Because each directly impacts your 5 key exit goals:
- Realize or exceed your asking price.
- Less tax obligations in retirement.
- Equip your successor to succeed.
- Expedite the sale or transfer of your business.
- Secure your family wealth.
So, make them achievable by tailoring and implementing your exit strategy to include some or all of the following strategies:
1. Business exit value Your business is usually the largest piece of your family wealth. So, its especially important to maximize the return on this investment. Explore the strengths and weaknesses of your business and put plans in place to make improvements. This will likely increase your profits, a key metric used to value your business. And the resulting improved efficiencies and customer engagement present a better value proposition for prospective buyers. Do an independent valuation to determine the extent of the gap compared to your valuation and the likelihood of you achieving your desired price. Gear your improvement plans to achieve or exceed your valuation or the independent value, whichever is higher. And consider the timing of your sale. Selling or transferring your business in an economic downturn will lower its value, irrespective of your success at improving its bottom line.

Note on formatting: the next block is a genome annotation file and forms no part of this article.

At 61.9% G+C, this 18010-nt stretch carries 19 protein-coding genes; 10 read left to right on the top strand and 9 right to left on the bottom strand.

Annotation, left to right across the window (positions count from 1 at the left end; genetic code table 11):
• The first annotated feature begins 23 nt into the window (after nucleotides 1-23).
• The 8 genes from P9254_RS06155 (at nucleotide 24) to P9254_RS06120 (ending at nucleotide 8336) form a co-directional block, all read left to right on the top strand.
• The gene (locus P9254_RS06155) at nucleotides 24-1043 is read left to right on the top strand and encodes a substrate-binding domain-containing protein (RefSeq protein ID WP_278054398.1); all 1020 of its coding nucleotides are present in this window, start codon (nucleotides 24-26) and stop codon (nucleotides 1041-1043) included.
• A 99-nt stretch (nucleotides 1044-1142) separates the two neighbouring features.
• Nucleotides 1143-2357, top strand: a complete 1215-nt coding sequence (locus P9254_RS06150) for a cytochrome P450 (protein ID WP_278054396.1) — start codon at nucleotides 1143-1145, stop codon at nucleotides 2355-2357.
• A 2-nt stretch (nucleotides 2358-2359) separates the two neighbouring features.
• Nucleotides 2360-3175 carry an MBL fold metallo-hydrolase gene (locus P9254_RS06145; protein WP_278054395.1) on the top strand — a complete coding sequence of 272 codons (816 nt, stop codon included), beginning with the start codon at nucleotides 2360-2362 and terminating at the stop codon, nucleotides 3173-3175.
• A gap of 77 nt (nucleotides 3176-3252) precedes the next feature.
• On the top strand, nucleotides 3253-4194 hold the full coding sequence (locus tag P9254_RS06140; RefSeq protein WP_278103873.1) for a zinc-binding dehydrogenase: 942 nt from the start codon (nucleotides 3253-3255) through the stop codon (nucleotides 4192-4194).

2. Tax planning Not planning will likely lead to costly and unexpected tax issues. Exacerbated by you not qualifying for available exemptions. So, decide early in your exit considerations whether to sell externally or transfer your business to family. And whether to sell the business as a corporation, sole proprietorship, or partnership. Or whether to sell off individual assets. Selling your corporation gives you access to up to $883,384 Lifetime Capital Gains Exemption (LCGE) [applicable in Canada only] should your company meet the qualifications of a Qualified Small Business Corporation (QSBC). And transferring to family gives you the option of an Estate Freeze, that caps your tax liability at the “frozen” value of your shares in the business while transferring the growth in value to future generations. You will realize the benefits of this option by implementing mechanisms to ensure your “frozen” (preference) shares continue to meet your needs during retirement. In a deemed disposition of your shares, say on your passing, your estate may utilize your available LCGE, providing your company meets the QSBC threshold at the time of disposition. Another benefit is your ability to plan upfront the most efficient means for your family to payout your estate tax liabilities on your passing. Selling off the assets individually or an unincorporated company foregoes any of these tax planning benefits.